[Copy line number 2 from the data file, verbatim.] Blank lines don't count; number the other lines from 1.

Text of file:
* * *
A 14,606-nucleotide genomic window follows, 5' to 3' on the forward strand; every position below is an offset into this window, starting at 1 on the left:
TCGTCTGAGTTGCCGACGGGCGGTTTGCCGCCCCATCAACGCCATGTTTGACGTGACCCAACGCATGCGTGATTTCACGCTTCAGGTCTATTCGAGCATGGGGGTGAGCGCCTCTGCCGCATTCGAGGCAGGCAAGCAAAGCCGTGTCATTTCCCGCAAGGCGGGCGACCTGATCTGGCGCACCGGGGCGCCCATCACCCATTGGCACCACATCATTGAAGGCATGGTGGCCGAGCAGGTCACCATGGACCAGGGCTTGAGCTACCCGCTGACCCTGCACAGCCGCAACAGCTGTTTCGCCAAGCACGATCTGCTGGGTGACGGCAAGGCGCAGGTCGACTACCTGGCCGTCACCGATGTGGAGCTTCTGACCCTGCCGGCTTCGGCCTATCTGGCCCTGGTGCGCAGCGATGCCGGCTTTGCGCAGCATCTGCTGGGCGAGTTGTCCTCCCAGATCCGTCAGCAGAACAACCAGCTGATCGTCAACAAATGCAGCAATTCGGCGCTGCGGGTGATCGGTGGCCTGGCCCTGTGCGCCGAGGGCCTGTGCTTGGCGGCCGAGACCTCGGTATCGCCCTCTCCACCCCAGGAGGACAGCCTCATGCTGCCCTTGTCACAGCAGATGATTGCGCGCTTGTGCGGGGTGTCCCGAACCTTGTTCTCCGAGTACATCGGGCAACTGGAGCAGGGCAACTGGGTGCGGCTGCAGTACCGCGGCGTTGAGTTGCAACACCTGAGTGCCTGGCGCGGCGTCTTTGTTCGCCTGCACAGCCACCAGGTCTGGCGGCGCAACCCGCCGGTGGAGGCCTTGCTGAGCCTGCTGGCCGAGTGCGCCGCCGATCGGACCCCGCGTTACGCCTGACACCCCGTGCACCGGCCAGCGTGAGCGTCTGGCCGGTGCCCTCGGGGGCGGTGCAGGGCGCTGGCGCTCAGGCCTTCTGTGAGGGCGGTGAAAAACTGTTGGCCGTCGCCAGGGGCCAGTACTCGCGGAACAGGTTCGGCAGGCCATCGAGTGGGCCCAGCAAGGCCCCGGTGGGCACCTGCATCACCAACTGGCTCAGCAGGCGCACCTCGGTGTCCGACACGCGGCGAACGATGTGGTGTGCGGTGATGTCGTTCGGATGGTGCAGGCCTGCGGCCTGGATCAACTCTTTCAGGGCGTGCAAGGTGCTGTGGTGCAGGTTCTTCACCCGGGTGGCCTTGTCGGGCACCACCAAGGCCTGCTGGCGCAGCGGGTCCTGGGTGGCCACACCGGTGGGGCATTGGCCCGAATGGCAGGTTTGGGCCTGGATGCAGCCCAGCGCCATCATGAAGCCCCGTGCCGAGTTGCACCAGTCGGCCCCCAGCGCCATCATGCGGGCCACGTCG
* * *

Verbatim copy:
TCGTCTGAGTTGCCGACGGGCGGTTTGCCGCCCCATCAACGCCATGTTTGACGTGACCCAACGCATGCGTGATTTCACGCTTCAGGTCTATTCGAGCATGGGGGTGAGCGCCTCTGCCGCATTCGAGGCAGGCAAGCAAAGCCGTGTCATTTCCCGCAAGGCGGGCGACCTGATCTGGCGCACCGGGGCGCCCATCACCCATTGGCACCACATCATTGAAGGCATGGTGGCCGAGCAGGTCACCATGGACCAGGGCTTGAGCTACCCGCTGACCCTGCACAGCCGCAACAGCTGTTTCGCCAAGCACGATCTGCTGGGTGACGGCAAGGCGCAGGTCGACTACCTGGCCGTCACCGATGTGGAGCTTCTGACCCTGCCGGCTTCGGCCTATCTGGCCCTGGTGCGCAGCGATGCCGGCTTTGCGCAGCATCTGCTGGGCGAGTTGTCCTCCCAGATCCGTCAGCAGAACAACCAGCTGATCGTCAACAAATGCAGCAATTCGGCGCTGCGGGTGATCGGTGGCCTGGCCCTGTGCGCCGAGGGCCTGTGCTTGGCGGCCGAGACCTCGGTATCGCCCTCTCCACCCCAGGAGGACAGCCTCATGCTGCCCTTGTCACAGCAGATGATTGCGCGCTTGTGCGGGGTGTCCCGAACCTTGTTCTCCGAGTACATCGGGCAACTGGAGCAGGGCAACTGGGTGCGGCTGCAGTACCGCGGCGTTGAGTTGCAACACCTGAGTGCCTGGCGCGGCGTCTTTGTTCGCCTGCACAGCCACCAGGTCTGGCGGCGCAACCCGCCGGTGGAGGCCTTGCTGAGCCTGCTGGCCGAGTGCGCCGCCGATCGGACCCCGCGTTACGCCTGACACCCCGTGCACCGGCCAGCGTGAGCGTCTGGCCGGTGCCCTCGGGGGCGGTGCAGGGCGCTGGCGCTCAGGCCTTCTGTGAGGGCGGTGAAAAACTGTTGGCCGTCGCCAGGGGCCAGTACTCGCGGAACAGGTTCGGCAGGCCATCGAGTGGGCCCAGCAAGGCCCCGGTGGGCACCTGCATCACCAACTGGCTCAGCAGGCGCACCTCGGTGTCCGACACGCGGCGAACGATGTGGTGTGCGGTGATGTCGTTCGGATGGTGCAGGCCTGCGGCCTGGATCAACTCTTTCAGGGCGTGCAAGGTGCTGTGGTGCAGGTTCTTCACCCGGGTGGCCTTGTCGGGCACCACCAAGGCCTGCTGGCGCAGCGGGTCCTGGGTGGCCACACCGGTGGGGCATTGGCCCGAATGGCAGGTTTGGGCCTGGATGCAGCCCAGCGCCATCATGAAGCCCCGTGCCGAGTTGCACCAGTCGGCCCCCAGCGCCATCATGCGGGCCACGTCG